His trial in a prison-issued shirt did not deny him a fair trial.
A Prosecutor As A Witness
An assistant district attorney, the immediate supervisor of the Stale’s trial counsel, testified for the State. The witness testified that defendant was the same person that he had prosecuted on the robbery charges. Defendant claims it was improper for a member of the same'law firm to testify concerning a contested issue in the case.
Defendant’s reliance on two New Mexico decisions is misplaced. State v. McCuistion, 88 N.M. 94, 537 P.2d 702 (Ct.App.1975) involved the situation where the attorney prosecuted the case, testified as a witness and then argued his own credibility to the jury. In State v. Chambers, 86 N.M. 383, 524 P.2d 999 (Ct.App.1974), *732the attorney had represented defendant in a trial that ended in a mistrial. Subsequently, the attorney was appointed assistant district attorney. Chambers, supra, held that the district attorney’s office was precluded from conducting the prosecution. Neither case is applicable to the facts of this case.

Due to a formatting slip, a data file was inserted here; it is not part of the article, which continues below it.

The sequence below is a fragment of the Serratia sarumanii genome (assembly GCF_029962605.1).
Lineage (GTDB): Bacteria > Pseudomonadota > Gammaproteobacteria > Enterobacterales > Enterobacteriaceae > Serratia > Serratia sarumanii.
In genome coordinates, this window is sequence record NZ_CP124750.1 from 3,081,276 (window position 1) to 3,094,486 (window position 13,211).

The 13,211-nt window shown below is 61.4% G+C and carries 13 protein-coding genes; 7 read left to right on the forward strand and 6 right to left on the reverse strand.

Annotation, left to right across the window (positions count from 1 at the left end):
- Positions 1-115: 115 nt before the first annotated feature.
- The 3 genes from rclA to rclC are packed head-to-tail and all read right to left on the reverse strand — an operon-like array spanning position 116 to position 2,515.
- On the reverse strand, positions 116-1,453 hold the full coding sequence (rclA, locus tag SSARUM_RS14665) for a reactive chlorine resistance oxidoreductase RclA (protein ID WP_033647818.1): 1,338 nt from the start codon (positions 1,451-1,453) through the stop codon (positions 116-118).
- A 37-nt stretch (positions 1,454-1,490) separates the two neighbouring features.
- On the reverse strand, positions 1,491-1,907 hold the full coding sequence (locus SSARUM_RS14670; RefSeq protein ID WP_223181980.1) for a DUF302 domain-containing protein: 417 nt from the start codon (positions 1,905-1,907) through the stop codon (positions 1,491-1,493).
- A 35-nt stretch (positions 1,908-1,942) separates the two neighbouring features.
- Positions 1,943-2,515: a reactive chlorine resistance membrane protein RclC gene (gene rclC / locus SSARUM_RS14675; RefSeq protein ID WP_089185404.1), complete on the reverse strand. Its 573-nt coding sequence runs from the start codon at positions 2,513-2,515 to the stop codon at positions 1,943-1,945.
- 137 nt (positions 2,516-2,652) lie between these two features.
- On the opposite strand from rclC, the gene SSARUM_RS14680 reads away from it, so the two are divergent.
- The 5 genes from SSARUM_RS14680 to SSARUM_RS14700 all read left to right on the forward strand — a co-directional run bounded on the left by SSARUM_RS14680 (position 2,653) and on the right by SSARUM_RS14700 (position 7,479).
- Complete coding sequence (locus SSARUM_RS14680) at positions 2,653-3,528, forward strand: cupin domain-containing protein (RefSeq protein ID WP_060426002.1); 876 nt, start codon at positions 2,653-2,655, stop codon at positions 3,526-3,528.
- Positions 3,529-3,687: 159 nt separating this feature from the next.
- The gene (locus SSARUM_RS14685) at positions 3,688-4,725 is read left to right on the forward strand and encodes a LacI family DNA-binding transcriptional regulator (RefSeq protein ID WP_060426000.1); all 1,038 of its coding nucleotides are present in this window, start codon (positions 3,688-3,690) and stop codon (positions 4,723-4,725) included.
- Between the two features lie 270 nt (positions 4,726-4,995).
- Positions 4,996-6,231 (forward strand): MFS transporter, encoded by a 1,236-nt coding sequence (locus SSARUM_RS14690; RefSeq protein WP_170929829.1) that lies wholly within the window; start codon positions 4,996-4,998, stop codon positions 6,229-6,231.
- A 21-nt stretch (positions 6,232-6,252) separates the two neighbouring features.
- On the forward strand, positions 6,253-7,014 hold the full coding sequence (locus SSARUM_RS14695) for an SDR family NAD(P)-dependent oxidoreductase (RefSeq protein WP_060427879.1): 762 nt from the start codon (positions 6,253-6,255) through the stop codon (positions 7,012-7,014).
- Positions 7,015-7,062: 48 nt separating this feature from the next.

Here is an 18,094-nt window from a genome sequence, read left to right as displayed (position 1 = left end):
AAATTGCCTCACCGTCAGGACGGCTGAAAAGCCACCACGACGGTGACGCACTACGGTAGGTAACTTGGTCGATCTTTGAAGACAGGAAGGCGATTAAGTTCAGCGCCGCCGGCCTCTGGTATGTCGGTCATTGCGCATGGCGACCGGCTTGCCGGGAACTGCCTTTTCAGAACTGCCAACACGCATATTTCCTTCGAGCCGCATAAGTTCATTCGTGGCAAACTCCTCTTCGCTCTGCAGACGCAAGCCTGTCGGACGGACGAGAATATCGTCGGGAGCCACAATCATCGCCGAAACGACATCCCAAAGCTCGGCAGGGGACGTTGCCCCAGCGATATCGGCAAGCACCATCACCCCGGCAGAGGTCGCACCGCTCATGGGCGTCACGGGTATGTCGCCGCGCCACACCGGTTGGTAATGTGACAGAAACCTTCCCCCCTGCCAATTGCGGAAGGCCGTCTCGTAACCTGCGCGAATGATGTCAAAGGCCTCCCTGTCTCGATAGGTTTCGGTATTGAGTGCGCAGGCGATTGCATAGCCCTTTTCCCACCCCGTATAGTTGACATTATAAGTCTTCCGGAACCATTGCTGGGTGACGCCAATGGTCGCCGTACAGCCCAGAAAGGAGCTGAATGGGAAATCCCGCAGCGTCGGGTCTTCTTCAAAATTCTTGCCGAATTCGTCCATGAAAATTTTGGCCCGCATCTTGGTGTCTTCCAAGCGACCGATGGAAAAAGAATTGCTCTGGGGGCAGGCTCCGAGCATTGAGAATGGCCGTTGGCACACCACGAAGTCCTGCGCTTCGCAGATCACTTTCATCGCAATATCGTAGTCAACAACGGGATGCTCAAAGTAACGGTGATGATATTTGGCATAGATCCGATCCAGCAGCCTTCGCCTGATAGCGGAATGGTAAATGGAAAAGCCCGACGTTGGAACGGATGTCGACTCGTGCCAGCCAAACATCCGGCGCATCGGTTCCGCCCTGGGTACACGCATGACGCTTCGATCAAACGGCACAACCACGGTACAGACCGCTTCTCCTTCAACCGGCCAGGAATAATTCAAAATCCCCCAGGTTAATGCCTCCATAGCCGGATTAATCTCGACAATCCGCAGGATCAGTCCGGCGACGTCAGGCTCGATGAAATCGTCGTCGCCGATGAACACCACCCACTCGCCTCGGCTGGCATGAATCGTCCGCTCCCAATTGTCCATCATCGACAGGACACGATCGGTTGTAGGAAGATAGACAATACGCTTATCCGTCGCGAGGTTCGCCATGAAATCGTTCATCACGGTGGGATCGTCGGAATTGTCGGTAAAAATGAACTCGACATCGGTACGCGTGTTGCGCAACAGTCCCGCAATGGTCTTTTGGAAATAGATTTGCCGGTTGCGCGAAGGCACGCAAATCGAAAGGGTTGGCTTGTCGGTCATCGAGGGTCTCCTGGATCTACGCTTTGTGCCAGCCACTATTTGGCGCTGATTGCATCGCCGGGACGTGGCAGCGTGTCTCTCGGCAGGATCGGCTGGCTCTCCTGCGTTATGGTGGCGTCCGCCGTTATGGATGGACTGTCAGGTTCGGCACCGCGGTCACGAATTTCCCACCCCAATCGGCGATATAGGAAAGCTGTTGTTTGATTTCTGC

Defendant asserts the testimony violated Rule 5-101 (B) of the Code of Professional Responsibility adopted by the Supreme Court. The Code sets forth rules of conduct for members of the Bar. The rule on which defendant relies pertains to a lawyer accepting employment in litigation “if he knows or it is obvious that he or a lawyer in his firm ought to be called as a witness”. The rule on which defendant relies is entitled: “Refusing employment when the interests of the lawyer may impair his independent professional judgment.” The rule is not applicable; it pertains to participation as counsel rather than as a witness.
There is no claim that the witness participated in the habitual offender proceeding as an attorney. It was not error to permit the witness to testify. United States v. Cerone, 452 F.2d 274 (7th Cir. 1971); People v. Mann, 27 Ill.2d 135, 188 N.E.2d 665 (1963); McKenzie v. State, 507 P.2d 1333 (Okl.Cr.1973).
Validity of the Burglary Conviction
Defendant contends the 1973 burglary conviction cannot be relied on as a prior conviction because it was invalid. State v. Moser, 78 N.M. 212, 430 P.2d 106 (1967). The conviction was on a plea of guilty. Defendant asserts his plea was invalid under Boykin v. Alabama, 395 U.S. 238, 89 S.Ct. 1709, 23 L.Ed.2d 274 (1969). Boykin held that it was plain error for the trial court to accept a guilty plea without an affirmative showing that it was intelligent and voluntary. Boykin identifies certain constitutional rights that are waived by a guilty plea—the privilege against compulsory self-incrimination, the right to a jury trial and the right to confront one’s accusers. Boykin states: “We cannot presume a waiver of these three important federal rights from a silent record.”